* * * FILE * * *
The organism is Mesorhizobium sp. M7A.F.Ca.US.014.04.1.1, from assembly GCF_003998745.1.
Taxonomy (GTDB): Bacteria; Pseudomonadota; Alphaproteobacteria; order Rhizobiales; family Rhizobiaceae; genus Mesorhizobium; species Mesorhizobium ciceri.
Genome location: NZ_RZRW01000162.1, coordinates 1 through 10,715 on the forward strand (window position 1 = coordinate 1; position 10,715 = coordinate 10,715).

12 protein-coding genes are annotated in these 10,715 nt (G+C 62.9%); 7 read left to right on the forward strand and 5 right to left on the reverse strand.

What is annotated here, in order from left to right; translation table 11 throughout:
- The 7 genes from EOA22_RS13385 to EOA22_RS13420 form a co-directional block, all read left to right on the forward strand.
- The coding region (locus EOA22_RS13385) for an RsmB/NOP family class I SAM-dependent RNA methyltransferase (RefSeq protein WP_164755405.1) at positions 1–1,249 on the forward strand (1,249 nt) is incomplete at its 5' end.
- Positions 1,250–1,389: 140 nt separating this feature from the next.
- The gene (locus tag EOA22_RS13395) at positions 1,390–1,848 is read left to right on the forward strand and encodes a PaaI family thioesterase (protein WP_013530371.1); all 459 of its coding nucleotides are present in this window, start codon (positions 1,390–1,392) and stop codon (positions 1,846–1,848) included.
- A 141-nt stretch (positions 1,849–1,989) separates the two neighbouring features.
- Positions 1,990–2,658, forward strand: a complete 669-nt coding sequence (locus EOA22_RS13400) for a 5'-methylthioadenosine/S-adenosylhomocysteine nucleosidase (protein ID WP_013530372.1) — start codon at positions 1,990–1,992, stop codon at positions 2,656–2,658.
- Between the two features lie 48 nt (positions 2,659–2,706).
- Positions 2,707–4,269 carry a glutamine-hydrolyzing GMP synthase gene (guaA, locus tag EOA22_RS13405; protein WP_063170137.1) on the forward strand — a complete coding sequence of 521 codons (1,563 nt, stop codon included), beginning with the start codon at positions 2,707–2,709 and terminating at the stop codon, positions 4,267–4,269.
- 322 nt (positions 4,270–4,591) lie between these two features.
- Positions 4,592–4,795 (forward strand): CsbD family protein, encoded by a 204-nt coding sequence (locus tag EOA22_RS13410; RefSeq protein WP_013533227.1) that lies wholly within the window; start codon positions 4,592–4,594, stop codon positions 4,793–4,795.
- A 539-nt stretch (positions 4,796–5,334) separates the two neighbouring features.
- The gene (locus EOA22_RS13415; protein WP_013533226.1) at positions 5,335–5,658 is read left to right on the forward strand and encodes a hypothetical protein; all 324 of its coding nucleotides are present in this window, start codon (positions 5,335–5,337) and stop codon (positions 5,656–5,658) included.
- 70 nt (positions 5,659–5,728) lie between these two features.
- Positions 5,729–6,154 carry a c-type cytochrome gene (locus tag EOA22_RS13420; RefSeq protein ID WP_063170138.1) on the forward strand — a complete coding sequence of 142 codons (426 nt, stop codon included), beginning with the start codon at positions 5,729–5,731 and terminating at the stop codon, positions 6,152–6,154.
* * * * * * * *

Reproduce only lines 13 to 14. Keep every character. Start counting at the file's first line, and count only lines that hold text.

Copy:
- Positions 2,707–4,269 carry a glutamine-hydrolyzing GMP synthase gene (guaA, locus tag EOA22_RS13405; protein WP_063170137.1) on the forward strand — a complete coding sequence of 521 codons (1,563 nt, stop codon included), beginning with the start codon at positions 2,707–2,709 and terminating at the stop codon, positions 4,267–4,269.
- 322 nt (positions 4,270–4,591) lie between these two features.